The Poetry of Karla Huston
I used to think it only took
a bucket of water to kill a witch.
I'd seen it so many times:
how Dorothy flung it at her, the broom
on fire, the Scarecrow on fire,
the Tinman rusting nearby, the old lion
sucking his tail. The witch crumbled
to a steaming pile. I'm melting,
I'm melting, she said as the monkeys
grabbed their eyes, flapped
their wings in despair.

For years,
I slept with a glass of water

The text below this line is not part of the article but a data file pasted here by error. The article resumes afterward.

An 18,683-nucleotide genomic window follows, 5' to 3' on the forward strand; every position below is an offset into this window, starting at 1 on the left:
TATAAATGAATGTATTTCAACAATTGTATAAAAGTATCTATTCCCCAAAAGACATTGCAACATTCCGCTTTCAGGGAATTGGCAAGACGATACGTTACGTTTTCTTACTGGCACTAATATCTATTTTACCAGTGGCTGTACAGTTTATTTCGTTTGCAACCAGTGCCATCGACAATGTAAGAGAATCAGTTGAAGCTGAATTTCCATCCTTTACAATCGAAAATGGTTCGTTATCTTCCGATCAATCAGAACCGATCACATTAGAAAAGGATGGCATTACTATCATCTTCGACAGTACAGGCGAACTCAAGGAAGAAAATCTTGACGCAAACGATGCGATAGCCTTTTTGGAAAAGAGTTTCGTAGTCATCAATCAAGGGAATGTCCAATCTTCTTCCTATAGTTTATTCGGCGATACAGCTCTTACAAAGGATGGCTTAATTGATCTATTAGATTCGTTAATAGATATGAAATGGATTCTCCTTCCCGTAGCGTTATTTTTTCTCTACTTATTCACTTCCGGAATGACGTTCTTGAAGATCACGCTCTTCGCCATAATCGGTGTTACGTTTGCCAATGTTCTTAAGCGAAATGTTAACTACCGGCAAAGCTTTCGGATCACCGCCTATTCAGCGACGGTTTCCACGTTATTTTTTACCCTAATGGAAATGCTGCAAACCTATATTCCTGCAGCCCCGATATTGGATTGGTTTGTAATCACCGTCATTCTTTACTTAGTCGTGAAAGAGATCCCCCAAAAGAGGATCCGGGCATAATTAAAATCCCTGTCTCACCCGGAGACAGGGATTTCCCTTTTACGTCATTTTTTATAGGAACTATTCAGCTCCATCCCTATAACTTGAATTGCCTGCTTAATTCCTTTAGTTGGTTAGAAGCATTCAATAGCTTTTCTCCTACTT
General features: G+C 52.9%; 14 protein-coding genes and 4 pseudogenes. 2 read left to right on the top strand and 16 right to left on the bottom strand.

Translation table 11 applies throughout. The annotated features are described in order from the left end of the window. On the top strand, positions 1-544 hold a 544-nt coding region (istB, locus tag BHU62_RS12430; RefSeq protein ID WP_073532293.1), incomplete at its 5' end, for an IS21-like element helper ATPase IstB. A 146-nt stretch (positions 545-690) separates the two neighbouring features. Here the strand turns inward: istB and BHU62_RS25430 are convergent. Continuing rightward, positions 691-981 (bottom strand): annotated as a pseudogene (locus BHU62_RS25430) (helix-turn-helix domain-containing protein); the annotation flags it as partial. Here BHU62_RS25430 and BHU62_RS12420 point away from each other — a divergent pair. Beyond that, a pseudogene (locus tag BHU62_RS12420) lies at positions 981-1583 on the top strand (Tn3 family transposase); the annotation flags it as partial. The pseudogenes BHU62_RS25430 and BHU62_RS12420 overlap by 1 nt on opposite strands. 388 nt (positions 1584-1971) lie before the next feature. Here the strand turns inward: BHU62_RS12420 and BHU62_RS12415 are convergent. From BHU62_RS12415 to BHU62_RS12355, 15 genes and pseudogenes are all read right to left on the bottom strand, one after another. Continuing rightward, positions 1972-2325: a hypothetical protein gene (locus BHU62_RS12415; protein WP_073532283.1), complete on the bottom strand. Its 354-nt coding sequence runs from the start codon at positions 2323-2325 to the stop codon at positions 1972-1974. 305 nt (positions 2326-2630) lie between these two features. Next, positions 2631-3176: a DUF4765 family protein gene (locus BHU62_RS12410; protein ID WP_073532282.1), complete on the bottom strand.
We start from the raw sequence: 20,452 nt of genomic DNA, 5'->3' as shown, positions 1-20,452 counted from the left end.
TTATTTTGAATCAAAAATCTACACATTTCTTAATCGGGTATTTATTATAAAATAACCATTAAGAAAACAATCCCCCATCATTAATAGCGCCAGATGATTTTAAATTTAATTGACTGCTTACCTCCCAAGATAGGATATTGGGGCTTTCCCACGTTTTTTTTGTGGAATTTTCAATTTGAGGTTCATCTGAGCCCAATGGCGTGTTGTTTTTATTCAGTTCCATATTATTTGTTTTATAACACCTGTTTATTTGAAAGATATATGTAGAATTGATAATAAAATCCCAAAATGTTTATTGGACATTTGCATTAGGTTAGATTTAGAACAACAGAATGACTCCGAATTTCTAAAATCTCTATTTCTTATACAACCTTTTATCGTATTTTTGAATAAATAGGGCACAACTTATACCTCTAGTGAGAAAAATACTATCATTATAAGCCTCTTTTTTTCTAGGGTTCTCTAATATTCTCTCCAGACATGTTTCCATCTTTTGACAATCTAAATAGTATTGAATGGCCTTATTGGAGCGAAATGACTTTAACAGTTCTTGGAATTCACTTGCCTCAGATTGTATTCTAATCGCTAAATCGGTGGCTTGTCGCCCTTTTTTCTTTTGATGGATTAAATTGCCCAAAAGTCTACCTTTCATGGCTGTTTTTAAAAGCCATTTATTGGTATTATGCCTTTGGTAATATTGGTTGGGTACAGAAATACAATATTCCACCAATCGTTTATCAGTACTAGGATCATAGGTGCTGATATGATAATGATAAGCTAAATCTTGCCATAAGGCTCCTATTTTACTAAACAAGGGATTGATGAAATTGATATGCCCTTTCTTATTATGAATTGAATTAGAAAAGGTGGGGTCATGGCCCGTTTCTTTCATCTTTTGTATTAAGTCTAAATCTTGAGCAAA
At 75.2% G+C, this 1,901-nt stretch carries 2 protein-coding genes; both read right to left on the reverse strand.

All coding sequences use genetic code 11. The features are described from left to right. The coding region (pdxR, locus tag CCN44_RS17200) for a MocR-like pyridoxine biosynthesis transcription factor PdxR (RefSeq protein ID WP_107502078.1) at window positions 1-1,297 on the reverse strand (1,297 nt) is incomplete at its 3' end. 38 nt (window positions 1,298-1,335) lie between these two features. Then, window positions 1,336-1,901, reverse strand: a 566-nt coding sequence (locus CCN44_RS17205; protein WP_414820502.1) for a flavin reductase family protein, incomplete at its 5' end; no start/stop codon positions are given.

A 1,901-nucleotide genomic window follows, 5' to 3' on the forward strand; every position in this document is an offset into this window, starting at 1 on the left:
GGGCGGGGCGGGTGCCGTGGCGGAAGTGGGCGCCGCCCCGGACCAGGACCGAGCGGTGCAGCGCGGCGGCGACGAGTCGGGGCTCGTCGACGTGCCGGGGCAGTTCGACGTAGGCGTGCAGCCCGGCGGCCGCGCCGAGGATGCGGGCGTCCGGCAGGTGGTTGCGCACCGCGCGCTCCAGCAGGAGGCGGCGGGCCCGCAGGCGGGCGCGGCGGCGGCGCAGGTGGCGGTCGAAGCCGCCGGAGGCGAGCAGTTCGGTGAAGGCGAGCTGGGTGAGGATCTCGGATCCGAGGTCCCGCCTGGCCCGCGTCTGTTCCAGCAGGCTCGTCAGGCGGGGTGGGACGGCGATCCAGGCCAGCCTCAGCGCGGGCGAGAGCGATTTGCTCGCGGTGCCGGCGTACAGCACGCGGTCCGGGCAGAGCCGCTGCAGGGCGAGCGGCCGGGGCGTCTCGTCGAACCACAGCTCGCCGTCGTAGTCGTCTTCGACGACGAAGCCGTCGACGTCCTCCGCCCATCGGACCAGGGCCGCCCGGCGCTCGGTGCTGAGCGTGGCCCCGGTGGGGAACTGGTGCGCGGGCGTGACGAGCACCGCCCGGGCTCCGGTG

next to my bed. Now I know
it's not the witch who scares me,
but the idea of her, that old nose still
hooked under her nasty hat,
the puddle of fire spreading,
what I couldn't control
finally reduced to steam and smoke.
Previously published in Main Street Rag and the chapbook: Virgins on the Rocks, Parallel Press, 2004.